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Fundamental role of Twitter
Crypto Twitter is arguably the most important news and information platform in the blockchain industry. It plays a similar role to the famous Bloomberg Terminal in the traditional financial markets, with the difference that Crypto Twitter (or just CT) is free and has many millions of users, not just hundreds of thousands.
In some regions, other platforms compete with CT for influence: for example, in the US Reddit is also very popular, while in China (where Twitter is blocked) people use Weibo. However, CT is the only truly global crypto platform.
The role of CT as a real-time source of information was illustrated by the FTX collapse. It started with a single tweet by the Binance CEO Changpeng Zhao (CZ), saying that Binance would liquidate all of its FTX token holdings following some ‘revelations’. A massive FTX sell-off ensued, resulting in a price crash and, eventually, the bankruptcy of Sam Bankman-Fried’s exchange. If it wasn’t for CZ’s tweet (notably posted on a Sunday, when volatility is higher), things could have gone differently.
Apart from spreading news (and fake news), CT is a crucial source of information about crypto investment opportunities. New projects often start a Twitter account before launching a website, and information about IDOs, airdrops, new feature releases, etc. appears on Twitter before it’s published anywhere else. The most common sequence is for a user to 1. First read about a coin in a post by a CT influencer; 2. Join the project’s Twitter; 3. Join the project’s Discord or Telegram and check the website – all using the links in its Twitter bio; 4. Look for more information about the project or the narrative in the media. In other words, successful community-building starts with CT.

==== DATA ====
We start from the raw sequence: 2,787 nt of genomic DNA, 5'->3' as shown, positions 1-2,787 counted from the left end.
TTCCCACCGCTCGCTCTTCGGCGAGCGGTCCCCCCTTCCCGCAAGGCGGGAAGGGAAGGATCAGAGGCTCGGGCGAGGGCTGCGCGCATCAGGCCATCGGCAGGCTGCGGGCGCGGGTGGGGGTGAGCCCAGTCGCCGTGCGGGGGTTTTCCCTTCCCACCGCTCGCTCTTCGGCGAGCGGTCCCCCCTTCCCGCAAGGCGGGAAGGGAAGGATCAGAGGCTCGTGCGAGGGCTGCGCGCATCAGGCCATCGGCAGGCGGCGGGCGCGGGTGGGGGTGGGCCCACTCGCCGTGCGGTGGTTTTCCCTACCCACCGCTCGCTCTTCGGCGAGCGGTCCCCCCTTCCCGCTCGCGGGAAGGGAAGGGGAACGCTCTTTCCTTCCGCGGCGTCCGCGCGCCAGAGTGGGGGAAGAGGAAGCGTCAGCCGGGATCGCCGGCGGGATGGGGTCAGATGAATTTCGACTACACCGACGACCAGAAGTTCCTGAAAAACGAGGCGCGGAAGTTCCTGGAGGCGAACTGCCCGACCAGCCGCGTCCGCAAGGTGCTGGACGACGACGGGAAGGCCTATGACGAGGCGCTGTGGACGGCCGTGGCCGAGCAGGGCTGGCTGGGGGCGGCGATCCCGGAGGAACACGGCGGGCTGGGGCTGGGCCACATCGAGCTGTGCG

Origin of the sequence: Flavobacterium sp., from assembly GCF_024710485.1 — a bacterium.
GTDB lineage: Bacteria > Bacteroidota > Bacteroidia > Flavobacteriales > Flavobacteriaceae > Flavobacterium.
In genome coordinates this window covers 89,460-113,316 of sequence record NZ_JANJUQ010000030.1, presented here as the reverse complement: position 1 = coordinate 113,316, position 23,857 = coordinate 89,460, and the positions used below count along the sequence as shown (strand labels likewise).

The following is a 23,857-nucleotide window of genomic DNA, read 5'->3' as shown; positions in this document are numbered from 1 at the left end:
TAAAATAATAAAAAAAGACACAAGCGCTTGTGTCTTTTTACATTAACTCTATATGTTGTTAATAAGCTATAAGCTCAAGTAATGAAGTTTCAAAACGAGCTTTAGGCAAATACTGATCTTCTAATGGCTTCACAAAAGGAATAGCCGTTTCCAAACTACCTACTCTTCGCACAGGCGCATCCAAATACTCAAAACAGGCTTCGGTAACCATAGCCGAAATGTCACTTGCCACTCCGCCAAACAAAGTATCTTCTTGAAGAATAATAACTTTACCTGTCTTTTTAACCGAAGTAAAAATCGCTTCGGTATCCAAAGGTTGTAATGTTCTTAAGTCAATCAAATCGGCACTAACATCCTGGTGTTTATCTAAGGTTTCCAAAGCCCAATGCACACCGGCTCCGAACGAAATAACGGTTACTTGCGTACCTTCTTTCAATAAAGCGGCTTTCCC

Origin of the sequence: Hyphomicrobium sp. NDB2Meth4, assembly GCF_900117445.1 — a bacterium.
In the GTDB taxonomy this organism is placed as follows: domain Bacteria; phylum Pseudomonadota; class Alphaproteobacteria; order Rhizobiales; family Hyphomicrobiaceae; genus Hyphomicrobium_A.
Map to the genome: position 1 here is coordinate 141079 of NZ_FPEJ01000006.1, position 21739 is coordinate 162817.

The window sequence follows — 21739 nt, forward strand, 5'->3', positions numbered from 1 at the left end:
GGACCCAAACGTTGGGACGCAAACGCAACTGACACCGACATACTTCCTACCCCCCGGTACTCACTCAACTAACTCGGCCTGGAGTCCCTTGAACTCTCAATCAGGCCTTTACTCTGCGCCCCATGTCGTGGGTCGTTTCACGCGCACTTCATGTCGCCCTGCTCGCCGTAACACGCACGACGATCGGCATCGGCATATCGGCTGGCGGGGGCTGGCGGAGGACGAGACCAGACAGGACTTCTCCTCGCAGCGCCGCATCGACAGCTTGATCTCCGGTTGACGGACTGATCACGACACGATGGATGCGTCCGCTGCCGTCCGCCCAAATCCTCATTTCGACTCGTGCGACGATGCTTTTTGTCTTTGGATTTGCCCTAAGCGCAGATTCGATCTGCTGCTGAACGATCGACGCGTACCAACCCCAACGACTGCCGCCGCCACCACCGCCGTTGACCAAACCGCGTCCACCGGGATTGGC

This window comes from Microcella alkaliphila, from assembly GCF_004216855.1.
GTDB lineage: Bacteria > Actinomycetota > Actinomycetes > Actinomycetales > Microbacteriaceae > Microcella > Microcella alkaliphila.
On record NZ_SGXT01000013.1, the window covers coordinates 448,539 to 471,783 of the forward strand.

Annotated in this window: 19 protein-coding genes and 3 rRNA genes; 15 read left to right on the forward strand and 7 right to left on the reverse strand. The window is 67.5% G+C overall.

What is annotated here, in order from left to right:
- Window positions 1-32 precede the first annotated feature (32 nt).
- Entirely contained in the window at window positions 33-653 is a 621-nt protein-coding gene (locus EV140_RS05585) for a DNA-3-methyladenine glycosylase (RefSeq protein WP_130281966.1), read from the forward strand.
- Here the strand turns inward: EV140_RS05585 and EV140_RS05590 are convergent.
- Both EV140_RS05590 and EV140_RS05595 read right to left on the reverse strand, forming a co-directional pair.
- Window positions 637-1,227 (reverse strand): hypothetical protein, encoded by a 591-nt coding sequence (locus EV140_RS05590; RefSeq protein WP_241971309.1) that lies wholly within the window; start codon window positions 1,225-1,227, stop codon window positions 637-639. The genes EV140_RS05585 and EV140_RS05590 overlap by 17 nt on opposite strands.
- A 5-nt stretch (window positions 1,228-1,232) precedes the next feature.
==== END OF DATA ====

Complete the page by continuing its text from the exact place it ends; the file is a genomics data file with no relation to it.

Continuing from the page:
The role of crypto influencers as a source of information can’t be overstated, either. A single tweet by a large account can cause a spike in the sales of a microcap token (i.e. an asset with a market capitalization below $50 million). For instance, the success of the AI narrative in early 2022, which caused rallies in smaller AI tokens like MAN and DBC was driven in part by the support of CT influencers.
By themselves, users would have hardly found out about these tokens, and the amount of information published in the traditional crypto media was very limited (and usually followed the coverage by influencers anyway).
Another famous example of CT’s influence on coin performance is the DOGE price rally in early 2021 following supportive tweets by Elon Musk. In fact, a recent study found that Twitter activity has a significant statistical impact on the economic attributes of community-driven cryptocurrencies like Dogecoin. The study suggests that a trading bot can be built based on CT activity – and while PEPEGEM AI isn’t a trading bot but rather a data-mining AI, we follow the same concept of studying Twitter to provide clues on future crypto price dynamics.
On the other hand (as noted by the same study), the level of Twitter activity around a coin is, in turn, impacted by the activity of whales (large investors and stakeholders). This leads us to the main problem: using Twitter to decide which projects to invest in and when is far from straightforward.